Spoiler alert: this blog post is from the perspective of email deliverability, so it’s mostly about the pitfalls of unengaged subscribers. There could be some potential though, and we will talk about that too.
Before we discuss how to manage unengaged subscribers, let’s review exactly what they are. Unengaged subscribers are contacts that are not new and have been included in email sends, but they do not open, click or otherwise engage with your emails. The timeframe in which a company determines a subscriber to be unengaged depends on the business and the email sending cadence. A company that has a short sale cycle and sends daily (an eCommerce retailer, for example) may decide that if a subscriber hasn’t opened or clicked in 60 days that they are unengaged. Another company that has a long sale cycle and sends monthly (a real estate brokerage, for example) may decide that a subscriber is unengaged after one year with no engagement. A general rule of thumb is a subscriber that hasn’t engaged in 12 months is unengaged.
You may be thinking, what is the harm in sending to unengaged subscribers? They will unsubscribe when they don’t want the emails anymore, right? Well, maybe. There are a few reasons why unengaged subscribers are risky to your sender reputation. This population is at a greater risk to mark an email as spam. They are also a greater risk to become a recycled spam trap address. And lastly, but an important point, inbox providers determine your sender reputation by engagement. If you have a lot of “dead weight” in your lists, it can impact inbox placement.
The best thing to do to maintain active subscribers on your lists is to regularly remove unengaged subscribers using a timeframe that is appropriate for your business. Below are the steps to do this in Dynamics 365/CRM.
1. Create a new marketing list. This list will contain the contacts that have not opened or clicked. Name it something like “Unengaged Contacts.”
2. In the marketing list, add contacts by selecting the + and then select Add Using Advanced Find.
3. Look for contacts where: Sent Emails (Contact) have Deliveries, Is Greater Than, 0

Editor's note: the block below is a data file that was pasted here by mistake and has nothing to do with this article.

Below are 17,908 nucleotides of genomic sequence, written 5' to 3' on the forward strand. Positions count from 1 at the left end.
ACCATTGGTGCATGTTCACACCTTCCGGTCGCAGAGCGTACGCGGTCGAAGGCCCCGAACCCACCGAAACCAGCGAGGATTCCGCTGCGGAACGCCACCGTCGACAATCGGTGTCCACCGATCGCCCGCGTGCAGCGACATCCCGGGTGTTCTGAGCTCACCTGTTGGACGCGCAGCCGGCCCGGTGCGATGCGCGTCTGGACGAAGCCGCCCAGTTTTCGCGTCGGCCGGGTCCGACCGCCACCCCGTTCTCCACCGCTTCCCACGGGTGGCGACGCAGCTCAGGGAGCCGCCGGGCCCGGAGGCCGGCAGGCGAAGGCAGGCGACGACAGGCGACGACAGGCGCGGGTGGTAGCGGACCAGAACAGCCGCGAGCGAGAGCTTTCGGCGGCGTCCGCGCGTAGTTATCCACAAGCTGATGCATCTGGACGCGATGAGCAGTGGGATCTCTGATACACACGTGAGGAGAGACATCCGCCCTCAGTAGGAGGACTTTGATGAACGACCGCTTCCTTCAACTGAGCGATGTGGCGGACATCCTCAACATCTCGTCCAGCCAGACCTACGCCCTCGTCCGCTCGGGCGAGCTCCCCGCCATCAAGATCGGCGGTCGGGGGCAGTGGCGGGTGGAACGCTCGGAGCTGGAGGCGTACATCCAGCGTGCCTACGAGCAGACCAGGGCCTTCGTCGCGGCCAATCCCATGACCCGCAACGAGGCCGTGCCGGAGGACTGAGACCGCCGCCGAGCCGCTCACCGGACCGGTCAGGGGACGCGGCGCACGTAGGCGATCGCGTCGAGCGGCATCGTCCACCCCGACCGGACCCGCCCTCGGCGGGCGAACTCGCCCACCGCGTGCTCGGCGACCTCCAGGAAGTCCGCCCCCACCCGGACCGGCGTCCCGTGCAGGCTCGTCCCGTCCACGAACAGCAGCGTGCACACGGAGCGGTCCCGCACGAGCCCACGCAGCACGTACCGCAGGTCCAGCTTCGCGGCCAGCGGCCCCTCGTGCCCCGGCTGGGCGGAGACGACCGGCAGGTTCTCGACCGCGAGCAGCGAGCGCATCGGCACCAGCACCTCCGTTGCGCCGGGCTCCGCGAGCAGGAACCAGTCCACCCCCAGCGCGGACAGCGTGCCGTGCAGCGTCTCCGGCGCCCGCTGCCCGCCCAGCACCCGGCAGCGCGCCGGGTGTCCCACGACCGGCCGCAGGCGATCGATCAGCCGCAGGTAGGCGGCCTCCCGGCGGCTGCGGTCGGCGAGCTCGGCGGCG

4. Click Find.
5. On the next screen, select “Add all the members returned by the search to the marketing list” and click Add to Marketing List.
Now we need to go back and remove all the contacts that also have an open, click, bounce, complaint or unsubscribe. You might have to refresh your screen to get the updated number of contacts in your marketing list.
6. Click the + and then Remove Using Advanced Find.
7. Look for contacts where the sent email has any of the activities mentioned above greater than 0. Remember to group them all into an OR statement.
8. Click Find.
9. Then select “Remove all the members returned by the search to the marketing list” and click Remove From Marketing List.
This will give you a list of contacts that have had a deliver but no other activity.
If you want to remove any newly added contacts from this process (you want to give new contacts a chance to engage), you can remove any contacts added in the past X days.
If you have welcome campaigns, you can narrow your search down to campaigns other than your welcome campaigns to eliminate new contacts.
10. Click the + and then Remove using Advanced Find.
11. Look for contacts like this: Created on, Last X Days, 60.
12. Click Find.
13. Then select “Remove all the members returned by the search to the marketing list” and click Remove From Marketing List.
Now we have to create a view from these contacts so we can bulk edit.
14. Start a new Advanced Find. Look for contacts where marketing list equals the marketing list you just created.
15. Select Save and save as a new view.
16. Go to Contacts.
17. In the dropdown for My Active Contacts, go to My Views and find the view you just created.
18. Select the first 50 records using the check mark, then select Edit.
19. Scroll down to bottom of the Change Multiple Records window that pops up.
20. Make the Bulk Email field = Do Not Allow.
You will have to do 50 records at a time.
We have had many customers follow this process on our recommendation and not only does their deliverability improve, so do their campaign metrics. These unengaged subscribers weren’t opening or clicking anyway, so once removed, the percentages for opens and clicks increased and the removed subscribers were not missed.
Removing unengaged subscribers greatly reduces the risk of sending to spam trap addresses and other pitfalls, and does wonders for engagement metrics which will improve sending reputation.
Now, what about the potential of these subscribers? Some marketing teams will use re-engagement campaigns either as a one-off or an ongoing process to try to entice unengaged subscribers to start engaging again. A re-engagement campaign is usually more than one touch per subscriber and needs to include the reasons why they should engage again with the brand.